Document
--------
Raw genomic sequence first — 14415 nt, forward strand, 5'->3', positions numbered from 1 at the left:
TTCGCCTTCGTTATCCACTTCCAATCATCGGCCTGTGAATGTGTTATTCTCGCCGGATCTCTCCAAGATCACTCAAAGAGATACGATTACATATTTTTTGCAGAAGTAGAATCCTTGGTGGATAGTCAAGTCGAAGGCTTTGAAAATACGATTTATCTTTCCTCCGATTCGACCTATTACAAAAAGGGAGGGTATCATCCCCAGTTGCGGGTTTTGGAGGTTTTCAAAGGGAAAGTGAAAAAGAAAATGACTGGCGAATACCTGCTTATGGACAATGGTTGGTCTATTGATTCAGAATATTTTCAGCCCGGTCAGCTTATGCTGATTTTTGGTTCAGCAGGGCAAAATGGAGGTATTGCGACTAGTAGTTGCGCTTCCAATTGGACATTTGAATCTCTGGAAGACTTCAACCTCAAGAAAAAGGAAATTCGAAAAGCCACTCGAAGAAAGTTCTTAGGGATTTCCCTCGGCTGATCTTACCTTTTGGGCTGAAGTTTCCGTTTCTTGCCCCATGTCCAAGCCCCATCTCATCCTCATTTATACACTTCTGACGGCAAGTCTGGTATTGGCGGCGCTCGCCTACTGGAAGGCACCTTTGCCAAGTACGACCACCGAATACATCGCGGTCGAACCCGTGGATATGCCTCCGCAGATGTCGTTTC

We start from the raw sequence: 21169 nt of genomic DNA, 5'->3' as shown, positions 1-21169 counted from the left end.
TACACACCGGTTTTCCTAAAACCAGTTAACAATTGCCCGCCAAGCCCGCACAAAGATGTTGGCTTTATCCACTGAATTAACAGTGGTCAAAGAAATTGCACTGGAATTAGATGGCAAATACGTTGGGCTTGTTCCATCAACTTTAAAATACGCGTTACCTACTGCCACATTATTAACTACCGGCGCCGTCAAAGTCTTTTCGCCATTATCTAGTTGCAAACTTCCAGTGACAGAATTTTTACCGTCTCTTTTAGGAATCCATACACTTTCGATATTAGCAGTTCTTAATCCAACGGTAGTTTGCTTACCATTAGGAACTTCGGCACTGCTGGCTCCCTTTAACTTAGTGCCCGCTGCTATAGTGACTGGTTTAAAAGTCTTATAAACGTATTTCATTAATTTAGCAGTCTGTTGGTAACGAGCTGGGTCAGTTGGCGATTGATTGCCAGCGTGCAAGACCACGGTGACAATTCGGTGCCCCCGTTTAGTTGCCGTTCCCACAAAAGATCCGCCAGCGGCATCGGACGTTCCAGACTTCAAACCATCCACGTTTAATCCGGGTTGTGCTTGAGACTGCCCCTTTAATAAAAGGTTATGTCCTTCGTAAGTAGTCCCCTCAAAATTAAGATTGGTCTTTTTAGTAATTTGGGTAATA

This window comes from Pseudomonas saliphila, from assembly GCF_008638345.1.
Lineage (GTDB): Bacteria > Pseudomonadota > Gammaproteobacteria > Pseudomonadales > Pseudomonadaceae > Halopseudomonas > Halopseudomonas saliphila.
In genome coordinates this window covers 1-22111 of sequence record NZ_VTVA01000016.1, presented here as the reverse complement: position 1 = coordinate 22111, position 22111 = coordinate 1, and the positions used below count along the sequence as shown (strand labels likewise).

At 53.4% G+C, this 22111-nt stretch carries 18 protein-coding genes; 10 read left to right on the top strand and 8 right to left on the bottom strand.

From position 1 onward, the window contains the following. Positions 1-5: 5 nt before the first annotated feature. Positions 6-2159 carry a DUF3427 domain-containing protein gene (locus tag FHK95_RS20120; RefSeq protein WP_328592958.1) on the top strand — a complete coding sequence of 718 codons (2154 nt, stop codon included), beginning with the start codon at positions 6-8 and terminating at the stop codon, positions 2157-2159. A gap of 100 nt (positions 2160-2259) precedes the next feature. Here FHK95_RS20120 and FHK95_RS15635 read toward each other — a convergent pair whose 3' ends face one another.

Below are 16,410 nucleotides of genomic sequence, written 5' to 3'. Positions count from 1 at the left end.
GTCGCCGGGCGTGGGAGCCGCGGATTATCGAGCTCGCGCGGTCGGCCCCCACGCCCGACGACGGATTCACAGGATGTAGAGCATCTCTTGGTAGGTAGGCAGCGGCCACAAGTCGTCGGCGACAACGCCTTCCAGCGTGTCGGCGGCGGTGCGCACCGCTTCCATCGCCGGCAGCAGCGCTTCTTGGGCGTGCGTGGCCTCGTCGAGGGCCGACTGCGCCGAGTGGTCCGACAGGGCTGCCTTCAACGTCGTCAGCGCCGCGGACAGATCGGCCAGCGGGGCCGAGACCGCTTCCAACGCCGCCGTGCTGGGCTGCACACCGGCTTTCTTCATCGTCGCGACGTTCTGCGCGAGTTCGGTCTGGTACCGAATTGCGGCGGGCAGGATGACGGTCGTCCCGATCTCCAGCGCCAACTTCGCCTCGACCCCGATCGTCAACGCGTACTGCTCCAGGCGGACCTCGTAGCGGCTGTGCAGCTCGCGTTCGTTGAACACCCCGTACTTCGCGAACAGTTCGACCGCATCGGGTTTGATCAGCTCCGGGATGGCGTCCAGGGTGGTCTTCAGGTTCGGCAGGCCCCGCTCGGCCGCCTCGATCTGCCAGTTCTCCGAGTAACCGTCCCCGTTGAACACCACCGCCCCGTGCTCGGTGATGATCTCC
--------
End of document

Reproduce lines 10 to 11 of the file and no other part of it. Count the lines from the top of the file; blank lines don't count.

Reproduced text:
Below are 16,410 nucleotides of genomic sequence, written 5' to 3'. Positions count from 1 at the left end.
GTCGCCGGGCGTGGGAGCCGCGGATTATCGAGCTCGCGCGGTCGGCCCCCACGCCCGACGACGGATTCACAGGATGTAGAGCATCTCTTGGTAGGTAGGCAGCGGCCACAAGTCGTCGGCGACAACGCCTTCCAGCGTGTCGGCGGCGGTGCGCACCGCTTCCATCGCCGGCAGCAGCGCTTCTTGGGCGTGCGTGGCCTCGTCGAGGGCCGACTGCGCCGAGTGGTCCGACAGGGCTGCCTTCAACGTCGTCAGCGCCGCGGACAGATCGGCCAGCGGGGCCGAGACCGCTTCCAACGCCGCCGTGCTGGGCTGCACACCGGCTTTCTTCATCGTCGCGACGTTCTGCGCGAGTTCGGTCTGGTACCGAATTGCGGCGGGCAGGATGACGGTCGTCCCGATCTCCAGCGCCAACTTCGCCTCGACCCCGATCGTCAACGCGTACTGCTCCAGGCGGACCTCGTAGCGGCTGTGCAGCTCGCGTTCGTTGAACACCCCGTACTTCGCGAACAGTTCGACCGCATCGGGTTTGATCAGCTCCGGGATGGCGTCCAGGGTGGTCTTCAGGTTCGGCAGGCCCCGCTCGGCCGCCTCGATCTGCCAGTTCTCCGAGTAACCGTCCCCGTTGAACACCACCGCCCCGTGCTCGGTGATGATCTCC